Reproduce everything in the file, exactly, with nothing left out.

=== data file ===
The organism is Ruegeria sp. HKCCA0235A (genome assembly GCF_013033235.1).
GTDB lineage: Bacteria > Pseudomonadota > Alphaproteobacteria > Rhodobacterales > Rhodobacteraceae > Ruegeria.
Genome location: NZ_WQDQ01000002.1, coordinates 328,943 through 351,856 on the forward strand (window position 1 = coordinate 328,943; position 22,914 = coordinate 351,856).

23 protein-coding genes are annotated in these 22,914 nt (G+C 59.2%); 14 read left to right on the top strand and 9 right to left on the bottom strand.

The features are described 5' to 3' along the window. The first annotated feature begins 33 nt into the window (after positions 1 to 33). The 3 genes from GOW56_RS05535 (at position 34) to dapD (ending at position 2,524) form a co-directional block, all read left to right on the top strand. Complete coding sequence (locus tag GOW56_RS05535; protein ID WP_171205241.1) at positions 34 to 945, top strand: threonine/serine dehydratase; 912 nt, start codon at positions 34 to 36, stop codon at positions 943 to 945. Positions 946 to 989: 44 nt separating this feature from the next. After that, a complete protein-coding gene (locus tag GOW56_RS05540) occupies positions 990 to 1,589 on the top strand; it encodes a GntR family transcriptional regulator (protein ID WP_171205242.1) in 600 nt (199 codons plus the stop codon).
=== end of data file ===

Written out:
The organism is Ruegeria sp. HKCCA0235A (genome assembly GCF_013033235.1).
GTDB lineage: Bacteria > Pseudomonadota > Alphaproteobacteria > Rhodobacterales > Rhodobacteraceae > Ruegeria.
Genome location: NZ_WQDQ01000002.1, coordinates 328,943 through 351,856 on the forward strand (window position 1 = coordinate 328,943; position 22,914 = coordinate 351,856).

23 protein-coding genes are annotated in these 22,914 nt (G+C 59.2%); 14 read left to right on the top strand and 9 right to left on the bottom strand.

The features are described 5' to 3' along the window. The first annotated feature begins 33 nt into the window (after positions 1 to 33). The 3 genes from GOW56_RS05535 (at position 34) to dapD (ending at position 2,524) form a co-directional block, all read left to right on the top strand. Complete coding sequence (locus tag GOW56_RS05535; protein ID WP_171205241.1) at positions 34 to 945, top strand: threonine/serine dehydratase; 912 nt, start codon at positions 34 to 36, stop codon at positions 943 to 945. Positions 946 to 989: 44 nt separating this feature from the next. After that, a complete protein-coding gene (locus tag GOW56_RS05540) occupies positions 990 to 1,589 on the top strand; it encodes a GntR family transcriptional regulator (protein ID WP_171205242.1) in 600 nt (199 codons plus the stop codon).